The False Consensus Effect (and how to avoid it)

March 8, 2016


Humans are notoriously prone to several cognitive biases that lead us to erroneous conclusions. In science and in life, the ways our brains work do not always lead us to observe properly or to interpret our observations correctly. Several dozen cognitive biases stand in between our minds’ apparently normal modes of operation and the truth, and the institutions of science are meant to help correct for them. However, in everyday life, we as laypersons fall prey to numerous cognitive biases without the benefit of correction by a community of scientists all intent on understanding the world as it is. Instead, in society at large, cognitive biases often feed upon each other, exacerbating a population’s misunderstanding of the truth. One might argue that religion is a consequence of several cognitive biases, perhaps the largest of which is one that can most easily be corrected for by some rather superficial research. Even skeptics, atheists, and humanists, are prone to similar cognitive biases.

              The false-consensus effect occurs when we erroneously attribute our beliefs about something to a larger population. Any number of factors may be responsible for this bias, and scientists have not isolated a single cause. Freud’s theory of “projection” may be one explanation, although a number of related cognitive biases including the “availability heuristic” may be linked to the false consensus effect. I recently came across a rather stark instance of this bias in a discussion with someone regarding the recent Supreme Court vacancy and imminent nomination. The gentleman I was arguing with insisted that the Court was entirely too liberal compared to the rest of the US population. His evidence for this was that it continually upheld the Affordable Care Act despite the general consensus among US voters that it should have been struck down. I found this an odd claim and in a few minutes of internet research found that his proof was simply false, or at least a terrible oversimplification. While approval for the ACA has often been below 50%, polls regarding the Supreme Court’s actions on “Obamacare” are most relevant to my interlocutor’s claim. The last Supreme Court decision on provisions of Obamacare was King v. Burwell which challenged the subsidy provisions for purchasing health coverage in the exchanges established under the act. Without getting into the details of the ACA or that specific legal challenge, this most recent ruling upheld the provisions, substantially keeping Obamacare as is.

              King v. Burwell was a blow to opponents of the ACA, and was rendered by what most regard as being a majority conservative court. Polling at the time of the King v. Burwell decision showed that a majority (62%) did not want the Court to strike down the language in question, and wanted to keep the ACA substantially as it was. Which is strange because most people still do not favor the ACA itself. A number of cognitive biases may be at work in the general population, because more nuanced polling seems to indicate that most provisions of the ACA, the policies underlying it and the spirit of the law itself are viewed favorably. When taken as whole, however, terms like “debacle” and “train-wreck” are often used, although most of those polled also cannot point to specific harms they have experienced. So why did most people approve of the Supreme Court’s handling of the Burwell case, despite their overall disapproval of the ACA. As with my interlocutor, it seems likely they have fallen prey to some form of false consensus. There are clues to this in the polling done about the ACA.  In a Kaiser Health Tracking Poll from 2015, opposition to the ACA appears to be generally partisan and not linked to actual harms or benefits experienced by respondents. Tellingly, although 44% of Republicans polled said the ACA hurt them and only 8% of Democrats said it hurt them, a nearly identical percentage of members of each party indicated the act had “no direct impact” one way or another (61% of Republicans, and 69% of Democrats).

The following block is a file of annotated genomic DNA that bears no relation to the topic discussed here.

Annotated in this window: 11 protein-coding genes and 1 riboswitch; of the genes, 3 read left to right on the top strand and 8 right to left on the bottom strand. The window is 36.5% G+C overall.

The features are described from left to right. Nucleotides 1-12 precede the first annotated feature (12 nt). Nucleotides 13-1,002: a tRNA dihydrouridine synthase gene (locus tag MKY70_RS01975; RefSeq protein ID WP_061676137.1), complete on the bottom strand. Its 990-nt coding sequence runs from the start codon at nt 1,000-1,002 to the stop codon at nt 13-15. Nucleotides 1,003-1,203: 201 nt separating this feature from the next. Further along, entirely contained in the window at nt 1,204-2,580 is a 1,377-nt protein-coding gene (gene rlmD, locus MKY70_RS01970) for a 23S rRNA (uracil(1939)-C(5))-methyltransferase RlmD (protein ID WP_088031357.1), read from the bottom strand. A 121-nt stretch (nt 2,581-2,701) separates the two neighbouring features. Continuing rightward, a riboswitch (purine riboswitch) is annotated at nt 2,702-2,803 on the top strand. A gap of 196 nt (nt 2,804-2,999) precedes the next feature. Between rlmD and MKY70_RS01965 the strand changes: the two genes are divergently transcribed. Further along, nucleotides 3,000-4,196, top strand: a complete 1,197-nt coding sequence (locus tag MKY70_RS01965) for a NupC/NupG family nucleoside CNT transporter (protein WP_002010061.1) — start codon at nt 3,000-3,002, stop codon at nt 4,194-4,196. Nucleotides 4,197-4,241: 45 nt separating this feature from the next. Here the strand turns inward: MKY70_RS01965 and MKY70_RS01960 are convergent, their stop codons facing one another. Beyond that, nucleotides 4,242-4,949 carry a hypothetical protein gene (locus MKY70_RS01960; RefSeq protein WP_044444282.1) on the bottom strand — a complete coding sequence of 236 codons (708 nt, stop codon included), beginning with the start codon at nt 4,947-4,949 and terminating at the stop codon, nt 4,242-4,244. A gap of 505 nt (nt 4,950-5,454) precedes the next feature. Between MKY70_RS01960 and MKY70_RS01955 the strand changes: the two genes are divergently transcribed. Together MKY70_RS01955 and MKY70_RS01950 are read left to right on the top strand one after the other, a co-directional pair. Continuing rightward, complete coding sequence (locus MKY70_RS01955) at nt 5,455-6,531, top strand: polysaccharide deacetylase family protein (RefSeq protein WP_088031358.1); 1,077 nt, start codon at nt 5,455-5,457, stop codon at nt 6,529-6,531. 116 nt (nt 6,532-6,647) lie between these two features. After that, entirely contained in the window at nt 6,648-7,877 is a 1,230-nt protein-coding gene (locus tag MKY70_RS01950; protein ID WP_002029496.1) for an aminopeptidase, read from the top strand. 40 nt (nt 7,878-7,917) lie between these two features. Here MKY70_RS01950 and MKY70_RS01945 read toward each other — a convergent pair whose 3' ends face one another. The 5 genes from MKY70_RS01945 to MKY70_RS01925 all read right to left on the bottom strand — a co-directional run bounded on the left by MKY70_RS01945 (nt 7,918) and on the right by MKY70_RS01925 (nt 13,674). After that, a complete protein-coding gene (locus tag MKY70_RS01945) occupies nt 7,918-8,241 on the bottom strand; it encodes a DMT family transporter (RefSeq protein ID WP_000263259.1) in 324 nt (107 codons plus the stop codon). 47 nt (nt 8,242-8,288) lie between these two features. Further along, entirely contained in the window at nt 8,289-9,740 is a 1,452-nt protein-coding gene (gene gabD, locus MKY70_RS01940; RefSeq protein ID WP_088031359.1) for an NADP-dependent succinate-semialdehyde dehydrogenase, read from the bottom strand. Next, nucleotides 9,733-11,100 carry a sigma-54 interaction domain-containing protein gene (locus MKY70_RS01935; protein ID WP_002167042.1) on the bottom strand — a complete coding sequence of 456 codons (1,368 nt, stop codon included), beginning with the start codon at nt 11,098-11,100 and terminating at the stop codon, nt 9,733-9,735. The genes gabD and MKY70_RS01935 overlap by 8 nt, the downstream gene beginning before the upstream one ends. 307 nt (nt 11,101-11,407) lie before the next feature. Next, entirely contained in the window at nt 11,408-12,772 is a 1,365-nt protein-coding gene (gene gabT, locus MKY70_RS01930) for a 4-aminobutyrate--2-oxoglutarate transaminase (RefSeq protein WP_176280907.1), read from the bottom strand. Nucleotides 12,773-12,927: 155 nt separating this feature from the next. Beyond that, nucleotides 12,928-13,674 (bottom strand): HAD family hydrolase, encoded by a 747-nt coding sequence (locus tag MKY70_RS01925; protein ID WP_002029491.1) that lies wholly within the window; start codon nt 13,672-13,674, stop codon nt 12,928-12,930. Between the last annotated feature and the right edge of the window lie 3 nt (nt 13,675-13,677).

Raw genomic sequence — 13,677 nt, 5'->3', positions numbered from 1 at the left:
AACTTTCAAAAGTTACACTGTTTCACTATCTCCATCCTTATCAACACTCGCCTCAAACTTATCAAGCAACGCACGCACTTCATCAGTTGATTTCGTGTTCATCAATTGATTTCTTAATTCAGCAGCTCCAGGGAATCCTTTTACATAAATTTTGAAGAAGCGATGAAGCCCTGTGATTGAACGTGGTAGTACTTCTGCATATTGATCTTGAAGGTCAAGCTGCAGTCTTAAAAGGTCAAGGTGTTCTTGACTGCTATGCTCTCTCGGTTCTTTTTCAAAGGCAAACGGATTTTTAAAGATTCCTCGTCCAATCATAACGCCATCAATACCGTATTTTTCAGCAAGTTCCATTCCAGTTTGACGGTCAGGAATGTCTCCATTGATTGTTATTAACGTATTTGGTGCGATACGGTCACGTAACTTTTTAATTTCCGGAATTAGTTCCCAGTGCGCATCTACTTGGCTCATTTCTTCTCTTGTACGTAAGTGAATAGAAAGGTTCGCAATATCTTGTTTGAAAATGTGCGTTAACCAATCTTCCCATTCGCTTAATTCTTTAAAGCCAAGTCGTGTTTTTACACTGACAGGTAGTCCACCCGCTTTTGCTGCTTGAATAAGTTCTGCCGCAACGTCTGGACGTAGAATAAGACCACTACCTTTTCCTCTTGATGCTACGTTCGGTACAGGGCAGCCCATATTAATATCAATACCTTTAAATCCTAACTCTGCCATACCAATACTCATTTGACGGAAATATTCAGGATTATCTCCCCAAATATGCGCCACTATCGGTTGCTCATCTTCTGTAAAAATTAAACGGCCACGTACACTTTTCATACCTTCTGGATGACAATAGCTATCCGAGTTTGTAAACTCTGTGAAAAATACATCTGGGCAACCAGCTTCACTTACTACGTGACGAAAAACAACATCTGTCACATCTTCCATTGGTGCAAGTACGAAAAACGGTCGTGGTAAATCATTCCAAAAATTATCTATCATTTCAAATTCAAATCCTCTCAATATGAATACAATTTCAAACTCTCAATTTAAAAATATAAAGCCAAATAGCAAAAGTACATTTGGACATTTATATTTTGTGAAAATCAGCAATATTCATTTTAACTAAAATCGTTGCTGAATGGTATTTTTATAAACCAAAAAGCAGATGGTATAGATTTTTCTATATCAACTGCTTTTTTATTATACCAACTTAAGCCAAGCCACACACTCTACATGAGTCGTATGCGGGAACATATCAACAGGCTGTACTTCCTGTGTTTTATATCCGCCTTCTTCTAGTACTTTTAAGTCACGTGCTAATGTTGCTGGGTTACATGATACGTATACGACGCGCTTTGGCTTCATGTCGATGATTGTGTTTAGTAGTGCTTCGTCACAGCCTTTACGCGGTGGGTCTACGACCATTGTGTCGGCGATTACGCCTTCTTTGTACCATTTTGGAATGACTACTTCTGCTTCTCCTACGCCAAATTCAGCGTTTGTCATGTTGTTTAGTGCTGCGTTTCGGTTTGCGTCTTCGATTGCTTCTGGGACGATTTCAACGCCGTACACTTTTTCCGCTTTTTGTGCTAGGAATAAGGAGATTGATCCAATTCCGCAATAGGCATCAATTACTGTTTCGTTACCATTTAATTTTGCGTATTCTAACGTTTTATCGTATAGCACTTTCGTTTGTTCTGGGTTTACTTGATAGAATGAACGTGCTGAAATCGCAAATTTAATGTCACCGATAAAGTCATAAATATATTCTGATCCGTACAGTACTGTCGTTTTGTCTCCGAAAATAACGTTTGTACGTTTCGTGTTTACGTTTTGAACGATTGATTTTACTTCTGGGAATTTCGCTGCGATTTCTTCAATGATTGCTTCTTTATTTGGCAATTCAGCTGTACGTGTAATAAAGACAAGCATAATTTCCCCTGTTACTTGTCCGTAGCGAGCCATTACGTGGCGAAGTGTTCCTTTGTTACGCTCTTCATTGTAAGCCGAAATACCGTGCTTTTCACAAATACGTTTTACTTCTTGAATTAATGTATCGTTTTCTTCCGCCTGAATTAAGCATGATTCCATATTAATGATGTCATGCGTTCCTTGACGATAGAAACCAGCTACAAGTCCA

One has to wonder whether party affiliation, ideology, and perhaps watercooler discussion with people of the same ilk are leading people to view the ACA according to false consensus. This appears to be the case since Democrats polled were three times as likely to say the act somehow helped them than did Republicans, although as noted above there was for most no direct impact at all from the act. The consensus about the ACA changes radically when people are asked about the law as a whole as opposed to its various provisions taken separately.

              My debate with the gentleman referenced above took place in social media, and it would appear that the tendency of people to affiliate with others of like ideological mindsets exacerbates the false consensus effect. We see our self-selected community of peers validating our opinions, and it becomes easy to leap to conclusions about the general population’s opinions based upon that, but it would be bad science. Polling is by and large a successful and scientific means of determining actual consensus, and we should also try to step outside our little circles of agreement and engage with others of differing standpoints as well, reading where we can the opinions and arguments of those with whom we disagree. Unfortunately, when I pointed to the poll that indicated that the majority of the public sided with the Supreme Court, and thus it seemed likely the court is not more liberal than the general population at least using this example, he did not reply. The thing about cognitive biases is that, once corrected for, we get a bit closer to the truth. Learning how to correct for them is the tricky part. Engaging constructively with others, and being open to challenge of our own biases, are large parts of the solution.